Utah Ski Resorts

Alta – probably the best in Utah (which makes it a contender for best in the U.S.). Great snow, great terrain, good prices, and low risk of crowds. No boarders, which will put many people off, and little apres-ski (but well under an hour from Salt Lake City). You’ll see a large proportion of beautiful smiles from Las Vegas orthodontist dental work. There are a number of top notch orthodontists from Las Vegas who have moved north to Salt Lake City to practice their profession. Kids, teens and adults have benefited from these professionals who are “armed” with the latest technologies ensuring you will eventually have a “beautiful smile” with a drastic improvement in appearance and self-esteem.

Beaver Mountain – excellent terrain, especially for green & blue levels. Low cost & quite friendly make this a perfect place for laid back skiers who love backcountry or families looking for a gentler hill. Good food, but don’t waste too much time looking for nightlife in Logan.

Brian Head – another Utah resort with solid beginner/ intermediate terrain at reasonable cost with very little waiting. Nightlife is very limited but still enjoyable (good food and live music). Great for short stays by serious skiers and longer stays for families.

Brighton – boarders and skiers alike will have a lot to love about the power, terrain, and variety. More reasonable prices and less crowding than the more popular area resorts, with a smaller and more local feel. Shorter runs overall and no nightlife to speak of.

Deer Valley – a typical ‘love-or-hate’ Park City resort; great powder, but terrain is less varied. Good food but everything is expensive, attentive but not especially friendly service. Another “no boarders” Utah resort, yet still too often crowded.

Park City – great powder and nice cruisers, but not much for trees and steeps. A weekend will just about exhaust the possibilities (and probably your patience). Nightlife is interesting and relatively varied, but expensive and tends toward middle-brow pretentious.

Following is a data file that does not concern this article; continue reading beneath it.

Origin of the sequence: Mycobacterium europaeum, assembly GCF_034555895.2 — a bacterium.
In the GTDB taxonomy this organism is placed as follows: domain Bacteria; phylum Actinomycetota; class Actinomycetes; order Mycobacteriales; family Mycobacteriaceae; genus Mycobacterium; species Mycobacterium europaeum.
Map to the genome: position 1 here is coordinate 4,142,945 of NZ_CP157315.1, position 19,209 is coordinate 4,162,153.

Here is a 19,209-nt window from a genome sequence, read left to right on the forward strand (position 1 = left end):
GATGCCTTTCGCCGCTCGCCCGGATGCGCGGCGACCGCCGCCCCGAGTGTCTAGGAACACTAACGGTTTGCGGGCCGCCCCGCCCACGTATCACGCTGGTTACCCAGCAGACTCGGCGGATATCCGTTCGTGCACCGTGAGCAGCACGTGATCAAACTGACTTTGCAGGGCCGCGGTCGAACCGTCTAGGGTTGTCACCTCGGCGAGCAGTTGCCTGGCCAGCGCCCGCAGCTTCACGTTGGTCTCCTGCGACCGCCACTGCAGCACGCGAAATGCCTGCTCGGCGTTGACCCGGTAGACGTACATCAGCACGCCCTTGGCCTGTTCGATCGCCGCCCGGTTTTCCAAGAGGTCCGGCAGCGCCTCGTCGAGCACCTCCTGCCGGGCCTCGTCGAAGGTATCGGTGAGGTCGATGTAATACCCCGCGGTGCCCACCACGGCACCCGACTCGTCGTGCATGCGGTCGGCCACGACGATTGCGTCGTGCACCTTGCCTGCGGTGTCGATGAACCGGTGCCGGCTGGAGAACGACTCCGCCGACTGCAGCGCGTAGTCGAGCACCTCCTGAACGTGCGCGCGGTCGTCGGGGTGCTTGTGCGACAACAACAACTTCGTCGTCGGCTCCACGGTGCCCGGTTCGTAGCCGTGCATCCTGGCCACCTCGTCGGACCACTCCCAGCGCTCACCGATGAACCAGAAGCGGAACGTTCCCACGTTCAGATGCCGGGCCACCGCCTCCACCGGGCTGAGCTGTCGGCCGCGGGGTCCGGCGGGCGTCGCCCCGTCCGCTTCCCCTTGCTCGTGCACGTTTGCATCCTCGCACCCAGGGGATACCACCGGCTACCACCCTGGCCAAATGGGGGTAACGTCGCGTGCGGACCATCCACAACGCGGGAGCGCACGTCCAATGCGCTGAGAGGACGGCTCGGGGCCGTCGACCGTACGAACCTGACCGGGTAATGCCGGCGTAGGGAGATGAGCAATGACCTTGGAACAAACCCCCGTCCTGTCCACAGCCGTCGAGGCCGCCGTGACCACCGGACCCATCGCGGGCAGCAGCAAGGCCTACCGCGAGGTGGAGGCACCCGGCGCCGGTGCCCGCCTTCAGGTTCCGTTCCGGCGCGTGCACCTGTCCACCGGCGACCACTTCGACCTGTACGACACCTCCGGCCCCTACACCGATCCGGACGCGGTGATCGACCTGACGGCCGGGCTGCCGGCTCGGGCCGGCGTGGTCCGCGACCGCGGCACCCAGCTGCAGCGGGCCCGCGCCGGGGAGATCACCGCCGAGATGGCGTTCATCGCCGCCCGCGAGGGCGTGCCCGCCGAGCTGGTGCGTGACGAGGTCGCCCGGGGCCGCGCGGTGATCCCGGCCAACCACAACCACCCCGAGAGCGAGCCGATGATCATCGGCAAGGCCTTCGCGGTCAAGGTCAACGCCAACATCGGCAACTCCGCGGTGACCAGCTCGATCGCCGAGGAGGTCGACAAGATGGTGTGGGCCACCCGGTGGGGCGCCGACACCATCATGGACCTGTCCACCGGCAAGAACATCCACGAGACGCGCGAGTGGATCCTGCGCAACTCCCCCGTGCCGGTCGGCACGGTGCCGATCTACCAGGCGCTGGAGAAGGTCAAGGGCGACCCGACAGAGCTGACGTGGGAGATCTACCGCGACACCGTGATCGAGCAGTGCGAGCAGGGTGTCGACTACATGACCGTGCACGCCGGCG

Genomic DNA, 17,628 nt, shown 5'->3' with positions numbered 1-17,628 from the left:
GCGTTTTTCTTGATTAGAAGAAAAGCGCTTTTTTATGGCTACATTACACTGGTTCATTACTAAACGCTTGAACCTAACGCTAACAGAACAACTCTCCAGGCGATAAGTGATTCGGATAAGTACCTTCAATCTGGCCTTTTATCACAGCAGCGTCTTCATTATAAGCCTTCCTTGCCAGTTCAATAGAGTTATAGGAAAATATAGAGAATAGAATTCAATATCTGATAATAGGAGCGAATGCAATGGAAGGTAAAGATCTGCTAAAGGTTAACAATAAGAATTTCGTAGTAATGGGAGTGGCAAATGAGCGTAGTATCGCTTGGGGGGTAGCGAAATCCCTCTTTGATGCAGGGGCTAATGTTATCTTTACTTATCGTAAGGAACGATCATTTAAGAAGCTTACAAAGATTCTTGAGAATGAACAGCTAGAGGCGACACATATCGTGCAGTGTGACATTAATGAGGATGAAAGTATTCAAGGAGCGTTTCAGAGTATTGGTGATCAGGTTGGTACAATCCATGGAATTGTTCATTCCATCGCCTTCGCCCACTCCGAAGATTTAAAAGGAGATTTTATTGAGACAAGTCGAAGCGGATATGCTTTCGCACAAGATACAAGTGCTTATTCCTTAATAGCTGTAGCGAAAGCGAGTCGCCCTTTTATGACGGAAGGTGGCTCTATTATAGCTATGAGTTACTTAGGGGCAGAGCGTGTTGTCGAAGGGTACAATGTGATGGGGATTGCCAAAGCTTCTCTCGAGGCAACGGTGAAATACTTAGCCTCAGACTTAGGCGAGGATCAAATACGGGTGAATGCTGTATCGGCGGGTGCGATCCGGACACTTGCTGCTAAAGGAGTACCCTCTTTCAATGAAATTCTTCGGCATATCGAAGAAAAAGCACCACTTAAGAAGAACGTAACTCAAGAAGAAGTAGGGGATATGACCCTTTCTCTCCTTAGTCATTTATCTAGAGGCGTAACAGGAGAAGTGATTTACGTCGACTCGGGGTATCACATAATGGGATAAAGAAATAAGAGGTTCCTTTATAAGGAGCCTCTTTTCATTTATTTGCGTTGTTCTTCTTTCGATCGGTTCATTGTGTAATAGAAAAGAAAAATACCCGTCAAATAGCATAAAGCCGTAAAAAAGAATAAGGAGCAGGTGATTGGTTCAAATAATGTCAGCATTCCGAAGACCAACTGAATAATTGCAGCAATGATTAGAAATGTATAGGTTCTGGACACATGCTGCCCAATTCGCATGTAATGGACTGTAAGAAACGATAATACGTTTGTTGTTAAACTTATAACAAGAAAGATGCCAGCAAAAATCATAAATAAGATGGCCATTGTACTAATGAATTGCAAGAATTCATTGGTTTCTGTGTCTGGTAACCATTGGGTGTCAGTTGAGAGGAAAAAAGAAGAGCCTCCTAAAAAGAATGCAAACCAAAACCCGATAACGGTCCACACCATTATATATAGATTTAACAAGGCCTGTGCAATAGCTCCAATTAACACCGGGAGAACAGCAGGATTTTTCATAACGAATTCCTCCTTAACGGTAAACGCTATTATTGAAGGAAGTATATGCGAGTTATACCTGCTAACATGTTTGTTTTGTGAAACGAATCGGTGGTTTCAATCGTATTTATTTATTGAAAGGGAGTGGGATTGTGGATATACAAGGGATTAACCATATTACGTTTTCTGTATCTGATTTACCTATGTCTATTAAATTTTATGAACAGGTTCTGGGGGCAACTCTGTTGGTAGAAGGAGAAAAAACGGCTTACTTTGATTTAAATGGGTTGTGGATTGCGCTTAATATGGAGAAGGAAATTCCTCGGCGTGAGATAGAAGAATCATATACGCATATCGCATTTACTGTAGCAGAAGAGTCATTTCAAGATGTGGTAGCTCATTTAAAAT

Powder Mountain – good natural-terrain alternative to overdeveloped resorts; small size, rustic and remote location may suit some more than others. Apres-ski? Nah. Great for more advanced powder fans who want to get away from everything else.

Snowbasin – serious weather (wind and whiteout issues) make driving and skiing a little riskier here, and the expense is higher than some comparable Utah backcountry resorts…but the mountain and powder may be worth it. Olympic quality terrain (and food).

Snowbird – Terrain and size are unbeatable, something for everyone (including boarders, who get left out at several Utah resorts) but best for more advanced skiers. A bit expensive and crowded compared to nearby Alta, and almost no apres-ski.

Solitude – great example of the lesser-known Utah resorts with similar pros and cons: great snow, lower cost, and minimal crowds versus semi-remote location, aging and slower-moving facilities. Better for beginners, boarders and ski families than some comparable destinations.

Sundance – surprisingly reasonable prices and crowd levels (weekdays are great, but weekends only good). Nicely-developed facilities and dependably good snow and hill (though nowhere near the best in Utah), make this a promising green and blue destination.

The Canyons – another Utah ‘love-or-hate’ situation. Notoriously bad layout conspires with crowds and cost to make this among the least attractive of the Park City resorts. HOWEVER, a little exploring can reveal some amazing blue-black terrain with unspoiled powder.

Wolf Creek (Utah) – meh. Families, night ski fans, and green-to-blue types looking for decent deals and short lines may enjoy a few days here (weekdays generate some irresistible bargains). Snow is only okay for Utah, and apres-ski options are one step from non-existent.